The group’s attacks in Afghanistan serve both as important fodder for ISK propaganda and as a means of embarrassing the Taliban, demonstrating the de-facto ruling group’s inability to stabilize Afghanistan and protect both domestic and foreign interests. Just this week, ISK claimed a suicide attack that targeted Taliban members of the Ministry of Foreign Affairs, the second ISK attack against that target since January. With the United States focused on great power competition and bolstering Ukraine’s war efforts against Moscow, there is a serious risk of Washington deemphasizing global counterterrorism operations, allowing blind spots to emerge in parts of South Asia and sub-Saharan Africa, and treating the two objectives as mutually exclusive. Afghanistan’s neighbors in the region — including Iran and Pakistan — are steadily attempting to increase their respective influence in Afghanistan, turning the country yet again into an arena for foreign meddling and external interference.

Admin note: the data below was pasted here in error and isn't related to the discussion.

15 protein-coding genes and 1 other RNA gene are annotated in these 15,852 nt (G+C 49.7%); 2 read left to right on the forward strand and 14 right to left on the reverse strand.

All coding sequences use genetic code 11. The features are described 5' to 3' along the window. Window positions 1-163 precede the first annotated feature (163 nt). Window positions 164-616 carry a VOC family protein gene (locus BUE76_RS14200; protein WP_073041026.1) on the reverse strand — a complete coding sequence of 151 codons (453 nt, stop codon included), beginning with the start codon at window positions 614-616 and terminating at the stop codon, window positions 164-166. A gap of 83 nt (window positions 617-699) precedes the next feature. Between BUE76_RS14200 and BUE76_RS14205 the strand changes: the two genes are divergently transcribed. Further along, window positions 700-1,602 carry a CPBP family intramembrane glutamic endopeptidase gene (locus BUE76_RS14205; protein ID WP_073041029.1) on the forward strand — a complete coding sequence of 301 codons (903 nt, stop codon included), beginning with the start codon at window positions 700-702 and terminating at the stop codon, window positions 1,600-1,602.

Globally, Islamic State is dedicating more resources to its affiliates in Afghanistan and parts of Africa, especially as its core group comes under intense assault in Syria, while some franchises that were formerly prominent continue to ebb, such as those in Southeast Asia, Libya, and Egypt. With several of its leaders killed in U.S. raids in 2022, ISIS “core” will be looking to ISK to help it generate momentum, recruit new members, and highlight perceived successes through increased propaganda. Successful recruitments within Afghanistan and across the region could bolster ISK’s manpower, creating more challenges for the Taliban, which has struggled to perform counterinsurgency operations throughout the country. Continued instability across the border in Pakistan, where the Tehrik-i-Taliban (TTP), or Pakistani Taliban, continues to wage an insurgency, will also negatively impact the security context in Afghanistan. Two decades after the U.S. invasion, the situation in Afghanistan seems to have come full circle, with the Taliban back in power, presiding over an increasingly fragile state plagued by terrorism and the self-serving interests of regional powers.